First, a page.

The business has generated an average ROE of 18.5% and compounded book value at an 8.9% CAGR over the past 5-years, both of which are quite impressive, especially given the weather headwinds that the company has faced and the substantial dividend that it pays out.
Additionally, UVE is a free cash flow machine, throwing off $858 million of FCF over the past half-decade (more than double its current market cap of $420 million).
Furthermore, until its recent share price plunge UVE was absolutely crushing the S&P 500 (SPY) and has still beat it over the course of its history:
UVE is also a dividend growth stock that deploys a prudent strategy of paying out a set amount per quarter (currently $0.16) and then pays out an end-of-year special dividend (currently $0.13) in conjunction with its Q4 dividend.
As a result, investors can count on a very safe quarterly payout that should be sustainable regardless of weather patterns that year along with a “bonus” (but really quite steady as well given that it has been paid out in heavy storm years) dividend at year-end. This leaves flexibility for management, while still giving investors considerable income.
4) Lengthy Growth Runway:
The business appears poised to continue its strong growth and equity compounding for a long time to come.
In its latest earnings report – Q3 FY2021 – UVE reported strong results:
- Direct premiums earned increased by a very strong 15% thanks to primary rate increases in Florida, which is very important as it improves the company’s risk-reward profile for its Florida underwriting. In Q3 the company received an approval for a 14.9% Florida primary average rate increase for UPCIC.
- The company benefited from decreased weather events year-over-year and also management business expenses effectively. As a result, the company managed to generate an annualized return on average equity of 16.4% during Q3, which is remarkable given that Q3 is often the least profitable quarter for the company given that it takes place during a large portion of hurricane season. As a result, the company maintained its guidance for earnings-per-share to come in between $2.75 and $3 for the full year, which implies an extremely low P/E ratio of ~5.2x at the midpoint of guidance.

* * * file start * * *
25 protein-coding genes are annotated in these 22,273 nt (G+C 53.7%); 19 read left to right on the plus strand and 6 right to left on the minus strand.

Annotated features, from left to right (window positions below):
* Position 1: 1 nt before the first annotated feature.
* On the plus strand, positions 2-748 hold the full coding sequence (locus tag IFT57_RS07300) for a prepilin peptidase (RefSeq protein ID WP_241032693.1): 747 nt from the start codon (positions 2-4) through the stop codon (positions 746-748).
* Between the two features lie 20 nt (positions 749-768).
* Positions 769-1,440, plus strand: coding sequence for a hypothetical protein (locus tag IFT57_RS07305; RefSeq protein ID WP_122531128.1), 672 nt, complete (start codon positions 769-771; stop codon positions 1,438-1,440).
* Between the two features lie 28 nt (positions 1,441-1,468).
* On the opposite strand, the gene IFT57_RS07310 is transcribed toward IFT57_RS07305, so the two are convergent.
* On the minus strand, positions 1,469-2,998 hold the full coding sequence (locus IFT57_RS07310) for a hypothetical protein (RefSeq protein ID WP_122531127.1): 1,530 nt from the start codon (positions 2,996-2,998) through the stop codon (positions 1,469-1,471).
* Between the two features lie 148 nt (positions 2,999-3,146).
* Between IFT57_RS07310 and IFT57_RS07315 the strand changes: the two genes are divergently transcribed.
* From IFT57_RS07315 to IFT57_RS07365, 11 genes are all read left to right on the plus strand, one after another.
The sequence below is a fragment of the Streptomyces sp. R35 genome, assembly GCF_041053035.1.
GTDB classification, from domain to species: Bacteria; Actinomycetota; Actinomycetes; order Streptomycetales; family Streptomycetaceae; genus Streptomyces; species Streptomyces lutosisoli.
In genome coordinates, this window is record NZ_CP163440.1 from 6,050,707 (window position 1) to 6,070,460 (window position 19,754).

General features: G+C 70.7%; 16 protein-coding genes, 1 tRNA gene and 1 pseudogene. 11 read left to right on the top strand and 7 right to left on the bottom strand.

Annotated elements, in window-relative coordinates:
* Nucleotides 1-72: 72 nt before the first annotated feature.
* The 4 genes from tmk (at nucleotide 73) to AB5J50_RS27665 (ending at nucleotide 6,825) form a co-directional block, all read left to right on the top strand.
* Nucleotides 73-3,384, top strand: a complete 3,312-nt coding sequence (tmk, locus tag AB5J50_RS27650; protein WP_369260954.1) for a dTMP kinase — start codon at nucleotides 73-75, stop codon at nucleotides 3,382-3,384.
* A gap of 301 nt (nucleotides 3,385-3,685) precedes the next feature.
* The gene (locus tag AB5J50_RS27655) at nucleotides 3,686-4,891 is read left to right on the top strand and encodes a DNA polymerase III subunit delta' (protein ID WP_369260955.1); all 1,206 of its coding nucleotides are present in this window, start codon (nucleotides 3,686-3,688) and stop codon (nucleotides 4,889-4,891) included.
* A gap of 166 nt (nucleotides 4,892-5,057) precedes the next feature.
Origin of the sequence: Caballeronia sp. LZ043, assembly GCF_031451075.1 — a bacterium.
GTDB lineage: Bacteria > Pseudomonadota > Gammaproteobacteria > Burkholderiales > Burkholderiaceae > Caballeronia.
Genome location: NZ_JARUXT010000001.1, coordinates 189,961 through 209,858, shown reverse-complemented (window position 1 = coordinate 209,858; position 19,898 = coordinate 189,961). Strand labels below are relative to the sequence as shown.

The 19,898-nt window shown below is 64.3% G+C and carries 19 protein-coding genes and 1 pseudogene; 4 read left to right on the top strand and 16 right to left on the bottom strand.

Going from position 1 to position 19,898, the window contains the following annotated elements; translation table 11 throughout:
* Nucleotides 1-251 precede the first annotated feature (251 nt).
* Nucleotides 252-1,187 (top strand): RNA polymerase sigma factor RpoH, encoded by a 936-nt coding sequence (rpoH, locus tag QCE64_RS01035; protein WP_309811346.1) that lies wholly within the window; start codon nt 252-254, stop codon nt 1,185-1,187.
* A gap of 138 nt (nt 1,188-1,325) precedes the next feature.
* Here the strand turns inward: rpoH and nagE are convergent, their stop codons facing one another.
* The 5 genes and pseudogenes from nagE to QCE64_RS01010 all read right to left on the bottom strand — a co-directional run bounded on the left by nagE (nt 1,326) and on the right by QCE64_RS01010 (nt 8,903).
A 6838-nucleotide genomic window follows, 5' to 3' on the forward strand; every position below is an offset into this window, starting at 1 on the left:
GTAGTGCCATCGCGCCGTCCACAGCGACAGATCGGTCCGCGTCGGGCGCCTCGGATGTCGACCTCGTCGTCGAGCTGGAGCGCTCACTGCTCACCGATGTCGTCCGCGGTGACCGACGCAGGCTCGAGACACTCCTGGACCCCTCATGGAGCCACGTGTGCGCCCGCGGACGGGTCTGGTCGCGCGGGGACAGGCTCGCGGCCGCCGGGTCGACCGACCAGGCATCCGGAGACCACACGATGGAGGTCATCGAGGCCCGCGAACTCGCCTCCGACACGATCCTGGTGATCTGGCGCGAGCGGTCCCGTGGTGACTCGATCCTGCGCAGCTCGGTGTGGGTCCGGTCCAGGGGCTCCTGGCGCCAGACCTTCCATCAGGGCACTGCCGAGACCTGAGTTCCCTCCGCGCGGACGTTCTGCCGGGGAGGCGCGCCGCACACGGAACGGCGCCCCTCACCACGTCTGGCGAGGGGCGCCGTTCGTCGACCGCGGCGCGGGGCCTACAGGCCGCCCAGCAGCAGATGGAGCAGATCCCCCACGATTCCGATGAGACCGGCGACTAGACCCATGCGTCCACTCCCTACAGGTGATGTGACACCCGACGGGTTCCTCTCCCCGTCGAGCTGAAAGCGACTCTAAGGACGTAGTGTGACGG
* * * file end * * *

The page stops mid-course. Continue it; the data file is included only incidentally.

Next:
- Management continues to take a conservative approach to capital reserves and is deploying much of its retained cash flow towards shoring up capital reserves across the business. While this is great from a risk mitigation perspective, the disappointing part of it is that the company only repurchased a paltry $1.4 million of shares during Q3 even though the share price was very cheap and traded at a significant discount to book value.
- Best of all, management highlighted that current results do not fully reflect the significant rate increases that the company has achieved in Florida over the past year – and in particular the 14.9% UPCIC rate increase in Q3 – as the rate is always a laggard by 12 months within the business. As a result, the next 12 months should see results at UVE materially improve.
We fully expect UVE to maintain this growth momentum as they continue to leverage their competitive advantages to grow their positioning in Florida and accelerate their penetration of other states with less weather risk (and thereby increasing the quality of their earnings).